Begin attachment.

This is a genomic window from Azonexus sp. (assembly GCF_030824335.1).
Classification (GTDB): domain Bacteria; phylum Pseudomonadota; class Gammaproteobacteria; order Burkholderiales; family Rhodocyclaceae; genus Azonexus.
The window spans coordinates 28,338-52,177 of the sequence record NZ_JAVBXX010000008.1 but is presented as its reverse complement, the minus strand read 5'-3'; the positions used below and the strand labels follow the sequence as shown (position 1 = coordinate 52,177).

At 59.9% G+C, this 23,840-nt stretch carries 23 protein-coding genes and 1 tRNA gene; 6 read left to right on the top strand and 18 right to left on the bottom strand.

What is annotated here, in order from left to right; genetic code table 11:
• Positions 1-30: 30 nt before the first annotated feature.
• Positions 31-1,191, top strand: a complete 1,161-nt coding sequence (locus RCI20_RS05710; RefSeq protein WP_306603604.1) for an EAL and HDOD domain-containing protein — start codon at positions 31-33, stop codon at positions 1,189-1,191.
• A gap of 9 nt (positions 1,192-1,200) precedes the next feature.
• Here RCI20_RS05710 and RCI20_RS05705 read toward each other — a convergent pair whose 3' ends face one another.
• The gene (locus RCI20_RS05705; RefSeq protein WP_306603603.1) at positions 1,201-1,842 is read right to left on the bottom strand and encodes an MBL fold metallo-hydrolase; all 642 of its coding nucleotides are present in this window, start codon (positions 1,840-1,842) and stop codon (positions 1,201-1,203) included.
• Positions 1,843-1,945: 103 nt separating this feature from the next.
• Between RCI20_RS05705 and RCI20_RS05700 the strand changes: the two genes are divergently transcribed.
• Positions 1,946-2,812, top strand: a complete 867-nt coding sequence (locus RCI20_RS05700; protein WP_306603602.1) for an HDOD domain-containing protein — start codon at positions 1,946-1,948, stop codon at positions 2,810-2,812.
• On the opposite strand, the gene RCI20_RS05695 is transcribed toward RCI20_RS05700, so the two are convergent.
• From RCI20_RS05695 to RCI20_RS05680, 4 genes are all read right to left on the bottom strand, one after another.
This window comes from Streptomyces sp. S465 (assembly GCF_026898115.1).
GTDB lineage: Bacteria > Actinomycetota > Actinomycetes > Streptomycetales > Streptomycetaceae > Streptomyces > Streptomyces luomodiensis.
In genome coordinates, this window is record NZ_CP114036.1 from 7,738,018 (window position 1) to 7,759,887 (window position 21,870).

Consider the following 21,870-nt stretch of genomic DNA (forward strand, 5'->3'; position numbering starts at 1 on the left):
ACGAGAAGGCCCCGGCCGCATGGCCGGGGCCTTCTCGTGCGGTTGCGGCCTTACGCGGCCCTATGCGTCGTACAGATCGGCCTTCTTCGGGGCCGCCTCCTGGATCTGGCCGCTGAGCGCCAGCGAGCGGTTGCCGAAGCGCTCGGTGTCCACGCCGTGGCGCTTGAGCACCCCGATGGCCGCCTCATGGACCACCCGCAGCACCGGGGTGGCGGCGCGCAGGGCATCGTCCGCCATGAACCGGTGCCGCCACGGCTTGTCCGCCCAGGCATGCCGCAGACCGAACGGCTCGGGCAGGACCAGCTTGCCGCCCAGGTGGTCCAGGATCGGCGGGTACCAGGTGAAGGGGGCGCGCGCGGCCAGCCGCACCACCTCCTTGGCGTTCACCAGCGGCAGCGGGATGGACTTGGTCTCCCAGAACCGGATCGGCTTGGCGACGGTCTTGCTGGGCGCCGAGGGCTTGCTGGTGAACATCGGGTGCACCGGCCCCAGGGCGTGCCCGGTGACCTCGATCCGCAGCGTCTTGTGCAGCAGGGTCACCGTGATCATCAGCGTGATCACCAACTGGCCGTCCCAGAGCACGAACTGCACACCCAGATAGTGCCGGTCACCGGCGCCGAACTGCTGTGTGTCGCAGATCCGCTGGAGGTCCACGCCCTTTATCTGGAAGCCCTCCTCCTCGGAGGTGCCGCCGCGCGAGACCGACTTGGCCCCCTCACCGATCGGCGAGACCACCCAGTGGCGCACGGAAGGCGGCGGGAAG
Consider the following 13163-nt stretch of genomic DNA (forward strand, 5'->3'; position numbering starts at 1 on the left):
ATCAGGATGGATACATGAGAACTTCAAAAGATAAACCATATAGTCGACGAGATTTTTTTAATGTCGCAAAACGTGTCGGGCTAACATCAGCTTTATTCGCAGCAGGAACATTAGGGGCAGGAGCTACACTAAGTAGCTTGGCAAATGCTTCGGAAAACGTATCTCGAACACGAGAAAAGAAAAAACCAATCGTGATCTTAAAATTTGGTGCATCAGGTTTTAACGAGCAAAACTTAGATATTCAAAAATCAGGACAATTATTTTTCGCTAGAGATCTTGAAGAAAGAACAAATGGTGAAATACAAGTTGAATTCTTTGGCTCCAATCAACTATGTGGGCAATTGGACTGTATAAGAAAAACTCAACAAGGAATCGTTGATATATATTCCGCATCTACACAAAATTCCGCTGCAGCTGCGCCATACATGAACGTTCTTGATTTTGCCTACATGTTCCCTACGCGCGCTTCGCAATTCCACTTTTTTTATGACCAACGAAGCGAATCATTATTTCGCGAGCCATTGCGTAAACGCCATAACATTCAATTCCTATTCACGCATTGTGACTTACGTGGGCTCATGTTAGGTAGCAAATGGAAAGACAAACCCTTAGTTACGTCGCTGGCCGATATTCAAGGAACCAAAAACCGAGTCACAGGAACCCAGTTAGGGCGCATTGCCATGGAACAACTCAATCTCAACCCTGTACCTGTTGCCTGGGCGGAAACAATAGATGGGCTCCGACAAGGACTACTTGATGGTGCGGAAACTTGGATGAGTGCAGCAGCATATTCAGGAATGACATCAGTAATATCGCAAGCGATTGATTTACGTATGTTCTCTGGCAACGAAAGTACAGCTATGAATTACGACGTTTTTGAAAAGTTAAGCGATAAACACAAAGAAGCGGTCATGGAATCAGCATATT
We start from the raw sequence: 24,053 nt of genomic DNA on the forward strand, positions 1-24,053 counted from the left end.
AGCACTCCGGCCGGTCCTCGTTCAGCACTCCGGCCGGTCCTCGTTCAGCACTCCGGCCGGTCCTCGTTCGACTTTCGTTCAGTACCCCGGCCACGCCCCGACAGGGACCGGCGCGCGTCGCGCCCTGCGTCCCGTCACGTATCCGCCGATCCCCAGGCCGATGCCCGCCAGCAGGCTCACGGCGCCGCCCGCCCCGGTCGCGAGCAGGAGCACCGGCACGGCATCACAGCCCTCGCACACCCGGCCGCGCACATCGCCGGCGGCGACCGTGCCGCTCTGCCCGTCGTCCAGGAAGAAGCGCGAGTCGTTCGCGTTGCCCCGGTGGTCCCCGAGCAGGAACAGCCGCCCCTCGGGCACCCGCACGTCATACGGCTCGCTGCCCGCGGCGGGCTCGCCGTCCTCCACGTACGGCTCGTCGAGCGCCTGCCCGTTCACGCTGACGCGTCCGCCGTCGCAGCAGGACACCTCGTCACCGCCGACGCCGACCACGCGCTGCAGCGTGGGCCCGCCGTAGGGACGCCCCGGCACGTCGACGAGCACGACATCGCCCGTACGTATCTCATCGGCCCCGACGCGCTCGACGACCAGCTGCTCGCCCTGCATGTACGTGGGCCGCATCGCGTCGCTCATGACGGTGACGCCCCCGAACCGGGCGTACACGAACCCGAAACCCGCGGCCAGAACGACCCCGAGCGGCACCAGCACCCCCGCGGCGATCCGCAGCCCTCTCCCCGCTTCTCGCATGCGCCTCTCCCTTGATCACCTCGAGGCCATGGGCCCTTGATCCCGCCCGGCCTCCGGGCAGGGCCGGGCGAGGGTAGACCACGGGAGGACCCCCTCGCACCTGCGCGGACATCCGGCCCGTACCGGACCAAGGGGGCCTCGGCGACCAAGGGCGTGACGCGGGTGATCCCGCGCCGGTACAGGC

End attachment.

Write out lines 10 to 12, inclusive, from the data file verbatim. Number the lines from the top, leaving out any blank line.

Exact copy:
• The gene (locus RCI20_RS05705; RefSeq protein WP_306603603.1) at positions 1,201-1,842 is read right to left on the bottom strand and encodes an MBL fold metallo-hydrolase; all 642 of its coding nucleotides are present in this window, start codon (positions 1,840-1,842) and stop codon (positions 1,201-1,203) included.
• Positions 1,843-1,945: 103 nt separating this feature from the next.
• Between RCI20_RS05705 and RCI20_RS05700 the strand changes: the two genes are divergently transcribed.